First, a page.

Property owners in the District profiting from short-term rentals could soon be navigating a raft of regulations aimed at maintaining the city’s supply of affordable housing.
D.C. Council member Kenyan McDuffie this week introduced a bill that would set up a regulatory framework for residents who rent properties for short-term stays via home-sharing services like Airbnb.
“The city lacks a coherent regulatory scheme for short-term rental housing, allowing bad actors to take [affordable] units off the housing market,” the Ward 5 Democrat said. “It is time to create a clear, enforceable legal framework so that those who are exploiting the lack of regulations are stopped, and those who want to practice responsible home sharing can come into the light.”
Under current law, short-term rental hosts are required to obtain a business license like that for hotels and other hospitality enterprises.
The legislation would create a license specifically designed for short-term rentals. Hosts would be required to live at their rental properties or be present during the short-term rental stays, and no host could register more than one property for rent.
However, owners could rent their units as a “vacation rentals” for up to 15 nights per year without being present on the properties.
Hosts who flout the regulations could face fines from $1,000 to $7,000. Half of the money collected from fines will go to the city’s general fund, and the other half to the District’s Housing Production Trust Fund.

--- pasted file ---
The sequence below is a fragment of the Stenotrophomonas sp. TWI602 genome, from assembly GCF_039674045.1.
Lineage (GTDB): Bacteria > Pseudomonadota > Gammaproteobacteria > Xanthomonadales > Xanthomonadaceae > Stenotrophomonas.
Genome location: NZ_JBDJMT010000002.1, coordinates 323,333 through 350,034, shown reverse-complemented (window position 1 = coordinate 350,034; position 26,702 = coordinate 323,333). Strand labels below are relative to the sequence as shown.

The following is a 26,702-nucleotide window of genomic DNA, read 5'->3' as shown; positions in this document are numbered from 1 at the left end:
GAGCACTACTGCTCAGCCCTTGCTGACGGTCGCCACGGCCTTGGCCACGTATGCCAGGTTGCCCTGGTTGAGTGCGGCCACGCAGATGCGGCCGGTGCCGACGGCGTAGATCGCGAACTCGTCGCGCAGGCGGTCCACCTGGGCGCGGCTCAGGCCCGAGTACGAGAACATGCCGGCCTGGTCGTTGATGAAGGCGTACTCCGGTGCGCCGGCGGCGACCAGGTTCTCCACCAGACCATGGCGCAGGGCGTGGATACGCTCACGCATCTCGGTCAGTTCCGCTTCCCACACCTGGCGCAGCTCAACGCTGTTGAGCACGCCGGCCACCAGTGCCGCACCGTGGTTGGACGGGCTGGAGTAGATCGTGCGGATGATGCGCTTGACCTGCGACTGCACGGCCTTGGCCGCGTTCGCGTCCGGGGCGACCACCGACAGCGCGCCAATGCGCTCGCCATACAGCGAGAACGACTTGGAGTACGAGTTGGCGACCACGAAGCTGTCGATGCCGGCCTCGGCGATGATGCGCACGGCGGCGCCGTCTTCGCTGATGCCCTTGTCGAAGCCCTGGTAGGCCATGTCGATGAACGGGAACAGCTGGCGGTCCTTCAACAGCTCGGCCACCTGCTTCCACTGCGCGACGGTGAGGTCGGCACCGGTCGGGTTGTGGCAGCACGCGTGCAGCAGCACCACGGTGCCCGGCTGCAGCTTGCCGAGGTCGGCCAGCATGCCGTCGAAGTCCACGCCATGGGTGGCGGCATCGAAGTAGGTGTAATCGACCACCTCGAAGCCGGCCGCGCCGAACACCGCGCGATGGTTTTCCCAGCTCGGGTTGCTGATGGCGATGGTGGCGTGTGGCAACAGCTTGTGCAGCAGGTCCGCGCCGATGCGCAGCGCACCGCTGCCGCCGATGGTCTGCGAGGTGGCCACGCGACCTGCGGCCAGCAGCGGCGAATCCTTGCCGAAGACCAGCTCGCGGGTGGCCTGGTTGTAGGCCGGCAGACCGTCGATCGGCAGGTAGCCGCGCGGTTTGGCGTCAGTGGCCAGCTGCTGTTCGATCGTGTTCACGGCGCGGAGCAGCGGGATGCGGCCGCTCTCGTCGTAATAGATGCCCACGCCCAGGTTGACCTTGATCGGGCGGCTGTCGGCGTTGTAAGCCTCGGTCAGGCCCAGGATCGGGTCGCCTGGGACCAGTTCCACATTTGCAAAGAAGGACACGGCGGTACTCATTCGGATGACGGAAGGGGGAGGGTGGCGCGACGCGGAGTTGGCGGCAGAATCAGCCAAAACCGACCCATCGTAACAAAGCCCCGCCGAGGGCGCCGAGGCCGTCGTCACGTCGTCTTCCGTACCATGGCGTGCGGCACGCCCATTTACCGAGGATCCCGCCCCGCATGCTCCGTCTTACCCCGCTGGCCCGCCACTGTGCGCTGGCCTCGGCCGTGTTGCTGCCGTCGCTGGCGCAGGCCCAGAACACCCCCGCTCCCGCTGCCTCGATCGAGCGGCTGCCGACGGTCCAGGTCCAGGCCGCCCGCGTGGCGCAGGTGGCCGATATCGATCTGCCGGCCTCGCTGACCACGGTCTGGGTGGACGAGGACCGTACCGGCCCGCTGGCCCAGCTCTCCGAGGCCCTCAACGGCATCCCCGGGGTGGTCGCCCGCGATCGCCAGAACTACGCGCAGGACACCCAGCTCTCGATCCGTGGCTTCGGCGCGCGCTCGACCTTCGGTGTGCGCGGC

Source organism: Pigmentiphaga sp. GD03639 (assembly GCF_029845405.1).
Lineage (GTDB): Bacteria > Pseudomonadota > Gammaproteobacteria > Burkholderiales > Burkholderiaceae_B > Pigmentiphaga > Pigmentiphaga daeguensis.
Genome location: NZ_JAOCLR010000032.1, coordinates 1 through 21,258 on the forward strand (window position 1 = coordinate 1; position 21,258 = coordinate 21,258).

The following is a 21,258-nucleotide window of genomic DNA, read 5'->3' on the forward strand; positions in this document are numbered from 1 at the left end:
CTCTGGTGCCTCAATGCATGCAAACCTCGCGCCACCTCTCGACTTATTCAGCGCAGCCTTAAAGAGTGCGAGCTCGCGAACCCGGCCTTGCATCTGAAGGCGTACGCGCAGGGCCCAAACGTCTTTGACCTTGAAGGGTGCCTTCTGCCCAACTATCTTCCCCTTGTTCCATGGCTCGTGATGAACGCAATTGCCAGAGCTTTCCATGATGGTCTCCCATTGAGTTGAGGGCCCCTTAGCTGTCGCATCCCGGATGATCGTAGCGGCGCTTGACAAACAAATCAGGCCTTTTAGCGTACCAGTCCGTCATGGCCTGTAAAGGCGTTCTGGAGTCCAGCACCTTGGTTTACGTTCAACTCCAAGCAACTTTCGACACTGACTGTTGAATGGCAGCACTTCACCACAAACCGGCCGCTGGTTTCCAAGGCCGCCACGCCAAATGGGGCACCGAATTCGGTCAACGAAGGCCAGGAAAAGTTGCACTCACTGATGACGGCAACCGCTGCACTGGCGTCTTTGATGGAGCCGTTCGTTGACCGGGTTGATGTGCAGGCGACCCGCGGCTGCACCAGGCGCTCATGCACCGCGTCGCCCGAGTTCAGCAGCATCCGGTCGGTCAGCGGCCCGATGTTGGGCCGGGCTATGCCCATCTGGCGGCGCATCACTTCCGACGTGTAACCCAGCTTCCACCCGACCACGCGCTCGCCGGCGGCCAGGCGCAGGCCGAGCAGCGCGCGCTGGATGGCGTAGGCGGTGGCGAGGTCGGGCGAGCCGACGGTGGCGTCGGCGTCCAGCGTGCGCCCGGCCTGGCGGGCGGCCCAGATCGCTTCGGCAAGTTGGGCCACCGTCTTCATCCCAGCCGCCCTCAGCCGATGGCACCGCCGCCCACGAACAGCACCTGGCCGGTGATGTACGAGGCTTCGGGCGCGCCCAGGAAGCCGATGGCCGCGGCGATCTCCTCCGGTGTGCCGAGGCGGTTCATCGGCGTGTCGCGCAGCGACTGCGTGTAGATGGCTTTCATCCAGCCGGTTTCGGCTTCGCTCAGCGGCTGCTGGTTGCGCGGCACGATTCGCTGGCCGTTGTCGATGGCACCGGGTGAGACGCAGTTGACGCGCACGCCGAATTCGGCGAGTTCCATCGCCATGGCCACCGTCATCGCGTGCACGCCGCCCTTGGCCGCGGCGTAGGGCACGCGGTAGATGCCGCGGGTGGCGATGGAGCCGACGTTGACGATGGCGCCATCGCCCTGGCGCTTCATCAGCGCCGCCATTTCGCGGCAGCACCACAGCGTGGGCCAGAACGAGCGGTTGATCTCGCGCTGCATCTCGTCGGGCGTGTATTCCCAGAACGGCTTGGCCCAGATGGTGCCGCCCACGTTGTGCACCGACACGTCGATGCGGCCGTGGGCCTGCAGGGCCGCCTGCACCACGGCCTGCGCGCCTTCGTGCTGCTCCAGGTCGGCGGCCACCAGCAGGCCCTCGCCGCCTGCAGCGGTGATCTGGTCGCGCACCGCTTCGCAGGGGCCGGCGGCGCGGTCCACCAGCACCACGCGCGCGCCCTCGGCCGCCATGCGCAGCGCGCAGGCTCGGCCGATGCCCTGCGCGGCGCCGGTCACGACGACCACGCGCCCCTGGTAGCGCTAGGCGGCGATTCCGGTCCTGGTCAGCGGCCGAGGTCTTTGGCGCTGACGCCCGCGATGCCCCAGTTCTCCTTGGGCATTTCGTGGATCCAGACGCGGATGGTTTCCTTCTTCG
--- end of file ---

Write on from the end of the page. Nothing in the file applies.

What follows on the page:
The D.C. hotel industry took a particular interest in the bill, saying that home-sharing hosts should adhere to a regulatory framework to monitor the industry.
“It’s unreasonable for short-term rental platforms to operate free of any regulatory structure,” said Solomon Keene Jr., president of the Hotel Association of Washington, D.C. “They’re operating against hotels that already have a robust regulatory structure.”
Mr. Solomon said the association worked with Mr. McDuffie to craft the bill.
An Airbnb spokeswoman said the company favors some version of home-sharing regulation and has been working with the city for more than two years, but the bill Mr. McDuffie has proposed just doesn’t work.
“We look forward to working with council member McDuffie and other policymakers on a smart, straightforward approach, but this current proposal is unworkable and a clear nod to hotel industry-funded organizations eager to attack regular families sharing their homes to protect the industry’s bottom line,” Airbnb spokeswoman Crystal Davis said Wednesday.
An Airbnb fact sheet shows that the typical D.C. host earns $5,800 annually from home-sharing and about 75 percent of D.C. hosts share their primary residences, using the money to pay bills or save for retirement. The company has paid about $12 million in taxes to the city over the last two years, and last year brought in about $290 million.
The District has about 4,247 Airbnb hosts and nearly 700 of them have multiple properties listed for short-term rental, according to Airdna, a website that tracks Airbnb rentals across the country.
The number of D.C. rental units has risen dramatically. In 2012, only 365 Airbnb properties were listed in the city. That number doubled in 2013 and again in 2014. Airdna statistics show more than 6,000 properties listed in the District.
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